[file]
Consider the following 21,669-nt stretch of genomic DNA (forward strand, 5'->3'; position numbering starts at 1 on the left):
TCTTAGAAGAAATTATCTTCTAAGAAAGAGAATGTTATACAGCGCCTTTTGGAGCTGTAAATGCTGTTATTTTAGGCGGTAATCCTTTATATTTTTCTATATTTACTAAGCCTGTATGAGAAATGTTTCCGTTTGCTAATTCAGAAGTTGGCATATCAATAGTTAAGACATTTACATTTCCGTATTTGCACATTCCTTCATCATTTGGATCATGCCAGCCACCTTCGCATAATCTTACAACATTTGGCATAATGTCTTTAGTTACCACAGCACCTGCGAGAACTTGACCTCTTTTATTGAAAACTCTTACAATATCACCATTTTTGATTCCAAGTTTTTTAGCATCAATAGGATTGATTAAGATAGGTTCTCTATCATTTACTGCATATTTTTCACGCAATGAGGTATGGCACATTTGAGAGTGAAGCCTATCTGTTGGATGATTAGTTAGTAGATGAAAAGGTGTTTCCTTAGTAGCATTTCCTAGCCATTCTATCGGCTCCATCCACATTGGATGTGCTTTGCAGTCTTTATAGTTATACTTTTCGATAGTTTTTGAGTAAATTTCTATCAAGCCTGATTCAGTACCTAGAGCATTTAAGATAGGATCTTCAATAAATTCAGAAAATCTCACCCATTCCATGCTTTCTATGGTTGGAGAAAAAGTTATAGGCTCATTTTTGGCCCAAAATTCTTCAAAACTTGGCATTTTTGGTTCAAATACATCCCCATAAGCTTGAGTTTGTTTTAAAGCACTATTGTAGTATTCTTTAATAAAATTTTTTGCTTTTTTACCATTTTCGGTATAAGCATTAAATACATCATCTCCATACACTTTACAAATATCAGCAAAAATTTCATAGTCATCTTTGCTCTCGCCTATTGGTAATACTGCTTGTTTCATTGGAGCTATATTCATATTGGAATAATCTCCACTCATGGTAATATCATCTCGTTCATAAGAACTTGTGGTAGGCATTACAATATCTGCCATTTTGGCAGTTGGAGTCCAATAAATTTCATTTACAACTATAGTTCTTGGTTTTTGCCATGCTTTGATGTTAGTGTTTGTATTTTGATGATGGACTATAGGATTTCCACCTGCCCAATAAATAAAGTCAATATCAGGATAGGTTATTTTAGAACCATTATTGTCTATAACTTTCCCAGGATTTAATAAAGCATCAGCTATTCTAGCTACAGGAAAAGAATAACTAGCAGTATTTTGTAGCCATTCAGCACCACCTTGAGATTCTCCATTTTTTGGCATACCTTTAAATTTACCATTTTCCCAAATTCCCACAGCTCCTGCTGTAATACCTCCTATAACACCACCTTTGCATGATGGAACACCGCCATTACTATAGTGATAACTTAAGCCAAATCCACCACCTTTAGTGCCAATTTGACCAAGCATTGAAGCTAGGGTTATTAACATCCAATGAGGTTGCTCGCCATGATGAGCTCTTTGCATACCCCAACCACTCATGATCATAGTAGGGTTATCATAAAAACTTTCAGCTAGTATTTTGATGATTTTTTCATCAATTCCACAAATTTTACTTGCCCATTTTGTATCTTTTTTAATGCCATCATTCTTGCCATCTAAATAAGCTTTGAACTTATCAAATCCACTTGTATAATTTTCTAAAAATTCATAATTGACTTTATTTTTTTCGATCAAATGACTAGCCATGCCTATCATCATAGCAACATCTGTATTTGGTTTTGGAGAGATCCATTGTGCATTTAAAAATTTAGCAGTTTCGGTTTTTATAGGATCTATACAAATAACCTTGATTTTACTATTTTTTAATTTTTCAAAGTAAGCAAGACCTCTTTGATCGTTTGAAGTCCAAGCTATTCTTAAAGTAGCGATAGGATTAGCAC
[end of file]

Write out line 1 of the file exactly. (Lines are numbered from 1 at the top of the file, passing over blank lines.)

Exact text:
Consider the following 21,669-nt stretch of genomic DNA (forward strand, 5'->3'; position numbering starts at 1 on the left):